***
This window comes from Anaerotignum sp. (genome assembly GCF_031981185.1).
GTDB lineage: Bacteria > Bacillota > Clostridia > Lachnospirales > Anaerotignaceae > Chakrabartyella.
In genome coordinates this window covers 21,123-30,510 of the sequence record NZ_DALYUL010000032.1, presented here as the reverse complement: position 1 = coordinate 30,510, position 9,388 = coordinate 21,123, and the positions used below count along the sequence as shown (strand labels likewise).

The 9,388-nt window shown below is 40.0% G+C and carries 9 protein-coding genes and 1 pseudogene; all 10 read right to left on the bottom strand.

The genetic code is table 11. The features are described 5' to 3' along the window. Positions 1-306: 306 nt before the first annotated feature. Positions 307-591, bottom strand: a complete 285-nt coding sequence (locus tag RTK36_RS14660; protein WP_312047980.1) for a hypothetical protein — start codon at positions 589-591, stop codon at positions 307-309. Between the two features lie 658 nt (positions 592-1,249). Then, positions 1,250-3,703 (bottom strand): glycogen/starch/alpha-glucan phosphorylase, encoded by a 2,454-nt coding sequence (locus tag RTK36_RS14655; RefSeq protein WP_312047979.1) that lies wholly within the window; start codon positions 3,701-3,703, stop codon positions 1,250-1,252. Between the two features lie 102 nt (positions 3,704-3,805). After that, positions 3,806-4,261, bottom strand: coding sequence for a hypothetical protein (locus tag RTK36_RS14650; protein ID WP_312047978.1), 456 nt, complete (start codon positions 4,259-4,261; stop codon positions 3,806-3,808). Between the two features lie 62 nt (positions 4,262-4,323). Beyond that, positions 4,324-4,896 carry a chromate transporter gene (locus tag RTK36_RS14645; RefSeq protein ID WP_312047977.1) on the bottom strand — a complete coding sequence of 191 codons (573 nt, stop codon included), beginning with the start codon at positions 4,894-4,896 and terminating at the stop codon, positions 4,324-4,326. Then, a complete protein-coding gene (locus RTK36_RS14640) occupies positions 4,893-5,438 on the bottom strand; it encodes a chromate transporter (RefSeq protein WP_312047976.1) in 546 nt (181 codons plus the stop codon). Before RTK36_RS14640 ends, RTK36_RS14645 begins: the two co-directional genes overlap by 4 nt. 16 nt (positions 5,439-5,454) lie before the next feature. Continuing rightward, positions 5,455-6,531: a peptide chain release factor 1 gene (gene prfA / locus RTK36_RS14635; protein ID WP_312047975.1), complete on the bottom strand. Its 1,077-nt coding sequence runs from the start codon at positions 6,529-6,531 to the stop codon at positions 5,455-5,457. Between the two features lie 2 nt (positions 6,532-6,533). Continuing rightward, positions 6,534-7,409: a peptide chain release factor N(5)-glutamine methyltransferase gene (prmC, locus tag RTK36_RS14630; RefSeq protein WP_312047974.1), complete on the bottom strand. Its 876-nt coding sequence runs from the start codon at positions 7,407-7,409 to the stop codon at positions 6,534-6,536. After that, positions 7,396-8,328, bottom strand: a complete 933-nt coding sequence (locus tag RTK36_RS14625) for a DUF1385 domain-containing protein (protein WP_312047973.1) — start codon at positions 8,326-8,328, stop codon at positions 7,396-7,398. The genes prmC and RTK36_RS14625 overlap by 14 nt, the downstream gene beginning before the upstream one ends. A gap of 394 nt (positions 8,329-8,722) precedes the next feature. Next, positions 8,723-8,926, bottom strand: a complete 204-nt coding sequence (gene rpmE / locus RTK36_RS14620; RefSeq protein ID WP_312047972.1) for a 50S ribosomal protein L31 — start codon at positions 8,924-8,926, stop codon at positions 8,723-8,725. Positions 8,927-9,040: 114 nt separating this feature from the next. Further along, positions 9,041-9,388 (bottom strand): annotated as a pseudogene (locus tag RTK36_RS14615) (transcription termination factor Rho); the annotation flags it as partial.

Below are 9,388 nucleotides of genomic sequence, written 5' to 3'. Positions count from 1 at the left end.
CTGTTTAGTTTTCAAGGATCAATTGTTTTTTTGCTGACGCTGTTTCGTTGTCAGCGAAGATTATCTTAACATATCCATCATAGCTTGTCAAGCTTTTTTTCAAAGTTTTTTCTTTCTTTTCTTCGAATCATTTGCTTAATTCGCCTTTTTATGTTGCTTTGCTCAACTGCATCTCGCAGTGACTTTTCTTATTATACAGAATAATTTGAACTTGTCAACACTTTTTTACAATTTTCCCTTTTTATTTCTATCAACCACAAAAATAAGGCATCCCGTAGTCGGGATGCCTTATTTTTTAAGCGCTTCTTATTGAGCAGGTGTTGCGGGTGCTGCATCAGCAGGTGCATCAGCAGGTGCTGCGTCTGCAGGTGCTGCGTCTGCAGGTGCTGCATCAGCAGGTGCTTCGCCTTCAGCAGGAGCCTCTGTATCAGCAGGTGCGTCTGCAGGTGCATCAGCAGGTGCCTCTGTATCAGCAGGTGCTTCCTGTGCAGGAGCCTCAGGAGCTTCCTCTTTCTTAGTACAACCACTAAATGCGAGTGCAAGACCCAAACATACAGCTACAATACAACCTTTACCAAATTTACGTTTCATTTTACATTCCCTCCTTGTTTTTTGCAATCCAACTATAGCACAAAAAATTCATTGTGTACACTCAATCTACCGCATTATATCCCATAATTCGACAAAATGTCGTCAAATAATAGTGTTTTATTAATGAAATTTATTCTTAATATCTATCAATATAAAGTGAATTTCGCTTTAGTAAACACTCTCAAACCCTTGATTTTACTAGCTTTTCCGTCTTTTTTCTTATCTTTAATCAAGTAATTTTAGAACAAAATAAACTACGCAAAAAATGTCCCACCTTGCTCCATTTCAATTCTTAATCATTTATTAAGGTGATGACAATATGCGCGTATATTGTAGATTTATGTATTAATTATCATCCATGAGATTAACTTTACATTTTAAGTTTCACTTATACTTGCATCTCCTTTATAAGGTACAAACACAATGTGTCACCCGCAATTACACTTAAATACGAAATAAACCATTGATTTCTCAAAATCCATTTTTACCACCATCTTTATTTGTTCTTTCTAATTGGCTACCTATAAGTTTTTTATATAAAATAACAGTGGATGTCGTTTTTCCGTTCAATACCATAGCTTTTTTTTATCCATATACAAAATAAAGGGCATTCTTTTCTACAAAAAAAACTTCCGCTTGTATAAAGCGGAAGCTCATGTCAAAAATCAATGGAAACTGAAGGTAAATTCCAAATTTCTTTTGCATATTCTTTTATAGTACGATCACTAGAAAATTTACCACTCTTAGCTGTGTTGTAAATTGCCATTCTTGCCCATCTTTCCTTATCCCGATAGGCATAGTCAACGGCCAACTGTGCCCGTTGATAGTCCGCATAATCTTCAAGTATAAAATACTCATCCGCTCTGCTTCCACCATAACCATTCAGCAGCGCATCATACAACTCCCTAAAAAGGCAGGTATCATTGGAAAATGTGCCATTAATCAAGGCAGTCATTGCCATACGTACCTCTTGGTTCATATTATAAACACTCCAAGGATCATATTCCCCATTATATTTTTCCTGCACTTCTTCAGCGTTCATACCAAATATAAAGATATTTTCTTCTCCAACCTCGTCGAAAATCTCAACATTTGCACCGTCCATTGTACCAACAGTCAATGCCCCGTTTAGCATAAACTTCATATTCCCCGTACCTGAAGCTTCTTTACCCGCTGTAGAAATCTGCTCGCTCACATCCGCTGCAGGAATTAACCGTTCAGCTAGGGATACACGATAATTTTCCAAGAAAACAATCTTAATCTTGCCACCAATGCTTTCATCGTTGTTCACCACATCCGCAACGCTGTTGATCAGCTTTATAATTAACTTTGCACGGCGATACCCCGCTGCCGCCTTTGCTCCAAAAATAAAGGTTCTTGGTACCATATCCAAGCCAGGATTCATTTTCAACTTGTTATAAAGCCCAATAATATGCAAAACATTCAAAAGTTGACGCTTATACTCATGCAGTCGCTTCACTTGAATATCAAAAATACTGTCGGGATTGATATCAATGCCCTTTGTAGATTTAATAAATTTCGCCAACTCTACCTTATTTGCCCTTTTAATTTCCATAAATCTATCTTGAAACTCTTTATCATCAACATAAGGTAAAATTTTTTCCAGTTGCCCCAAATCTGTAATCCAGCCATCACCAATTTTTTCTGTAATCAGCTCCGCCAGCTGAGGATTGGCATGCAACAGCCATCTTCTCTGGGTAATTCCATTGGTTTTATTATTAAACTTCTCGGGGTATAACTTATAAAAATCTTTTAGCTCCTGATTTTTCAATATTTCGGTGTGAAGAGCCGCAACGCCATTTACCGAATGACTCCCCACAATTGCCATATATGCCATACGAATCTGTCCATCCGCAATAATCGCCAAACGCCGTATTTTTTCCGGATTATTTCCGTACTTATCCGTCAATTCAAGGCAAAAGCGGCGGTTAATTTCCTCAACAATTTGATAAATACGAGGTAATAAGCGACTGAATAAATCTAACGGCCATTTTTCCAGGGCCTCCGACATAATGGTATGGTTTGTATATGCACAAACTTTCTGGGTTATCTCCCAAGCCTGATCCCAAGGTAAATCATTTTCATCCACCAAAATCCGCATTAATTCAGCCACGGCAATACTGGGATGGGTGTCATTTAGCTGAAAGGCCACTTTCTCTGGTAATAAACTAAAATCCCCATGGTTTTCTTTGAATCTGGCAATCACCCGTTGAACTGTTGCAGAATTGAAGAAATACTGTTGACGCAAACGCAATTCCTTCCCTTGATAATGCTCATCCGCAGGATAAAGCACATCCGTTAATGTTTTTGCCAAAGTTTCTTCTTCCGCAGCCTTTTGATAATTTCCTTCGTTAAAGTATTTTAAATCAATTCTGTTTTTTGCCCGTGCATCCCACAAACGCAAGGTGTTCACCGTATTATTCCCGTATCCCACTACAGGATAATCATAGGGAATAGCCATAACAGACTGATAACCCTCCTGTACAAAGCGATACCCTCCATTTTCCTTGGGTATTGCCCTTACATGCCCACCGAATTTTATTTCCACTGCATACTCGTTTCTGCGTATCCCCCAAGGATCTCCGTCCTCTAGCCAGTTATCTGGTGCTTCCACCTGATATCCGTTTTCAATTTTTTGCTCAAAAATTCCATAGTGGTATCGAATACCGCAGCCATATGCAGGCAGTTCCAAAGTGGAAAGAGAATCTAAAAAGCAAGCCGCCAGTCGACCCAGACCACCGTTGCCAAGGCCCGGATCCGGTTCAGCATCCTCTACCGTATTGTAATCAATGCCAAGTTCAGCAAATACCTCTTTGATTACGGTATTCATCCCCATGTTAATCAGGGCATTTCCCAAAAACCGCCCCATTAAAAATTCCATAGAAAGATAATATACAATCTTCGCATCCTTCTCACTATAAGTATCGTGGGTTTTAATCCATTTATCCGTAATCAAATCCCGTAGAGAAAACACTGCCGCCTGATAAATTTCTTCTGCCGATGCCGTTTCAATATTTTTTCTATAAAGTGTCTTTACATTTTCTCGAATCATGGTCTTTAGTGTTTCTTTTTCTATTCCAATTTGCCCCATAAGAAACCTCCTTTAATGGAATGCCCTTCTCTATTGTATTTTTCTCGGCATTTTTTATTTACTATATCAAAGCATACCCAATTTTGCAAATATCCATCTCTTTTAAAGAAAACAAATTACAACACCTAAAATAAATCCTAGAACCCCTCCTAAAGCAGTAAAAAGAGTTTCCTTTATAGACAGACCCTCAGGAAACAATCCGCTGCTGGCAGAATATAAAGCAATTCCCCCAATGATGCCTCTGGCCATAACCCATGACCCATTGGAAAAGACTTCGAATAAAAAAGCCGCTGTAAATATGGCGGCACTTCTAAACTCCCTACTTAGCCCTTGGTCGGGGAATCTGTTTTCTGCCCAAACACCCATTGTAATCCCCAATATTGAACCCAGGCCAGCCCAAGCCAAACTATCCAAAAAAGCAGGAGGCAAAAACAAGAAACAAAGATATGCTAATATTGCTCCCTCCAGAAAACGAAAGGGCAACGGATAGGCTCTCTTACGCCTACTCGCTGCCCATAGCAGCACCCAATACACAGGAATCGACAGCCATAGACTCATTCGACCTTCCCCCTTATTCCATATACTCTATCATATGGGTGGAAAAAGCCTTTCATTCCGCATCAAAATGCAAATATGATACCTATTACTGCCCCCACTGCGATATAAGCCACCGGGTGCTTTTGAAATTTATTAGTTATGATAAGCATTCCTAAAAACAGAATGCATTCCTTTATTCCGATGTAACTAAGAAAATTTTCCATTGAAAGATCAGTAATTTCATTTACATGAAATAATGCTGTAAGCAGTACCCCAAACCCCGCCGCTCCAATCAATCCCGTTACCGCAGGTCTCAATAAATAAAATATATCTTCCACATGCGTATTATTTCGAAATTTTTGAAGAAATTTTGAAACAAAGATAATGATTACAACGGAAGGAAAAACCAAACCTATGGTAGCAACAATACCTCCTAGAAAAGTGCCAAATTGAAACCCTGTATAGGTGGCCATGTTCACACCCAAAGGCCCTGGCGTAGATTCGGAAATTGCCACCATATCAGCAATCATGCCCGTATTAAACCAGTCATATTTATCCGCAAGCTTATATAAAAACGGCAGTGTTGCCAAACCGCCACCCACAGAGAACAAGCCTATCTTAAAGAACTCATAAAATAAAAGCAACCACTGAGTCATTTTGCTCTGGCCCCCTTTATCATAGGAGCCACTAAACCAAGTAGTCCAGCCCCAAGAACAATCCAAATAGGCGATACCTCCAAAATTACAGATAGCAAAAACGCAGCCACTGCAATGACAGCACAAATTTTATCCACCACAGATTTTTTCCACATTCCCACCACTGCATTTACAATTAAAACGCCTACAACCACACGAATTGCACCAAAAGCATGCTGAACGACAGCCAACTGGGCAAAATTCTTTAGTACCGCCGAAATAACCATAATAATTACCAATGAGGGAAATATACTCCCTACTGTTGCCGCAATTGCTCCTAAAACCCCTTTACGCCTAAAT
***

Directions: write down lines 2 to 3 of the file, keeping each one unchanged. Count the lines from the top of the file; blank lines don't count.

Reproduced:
GTDB lineage: Bacteria > Bacillota > Clostridia > Lachnospirales > Anaerotignaceae > Chakrabartyella.
In genome coordinates this window covers 21,123-30,510 of the sequence record NZ_DALYUL010000032.1, presented here as the reverse complement: position 1 = coordinate 30,510, position 9,388 = coordinate 21,123, and the positions used below count along the sequence as shown (strand labels likewise).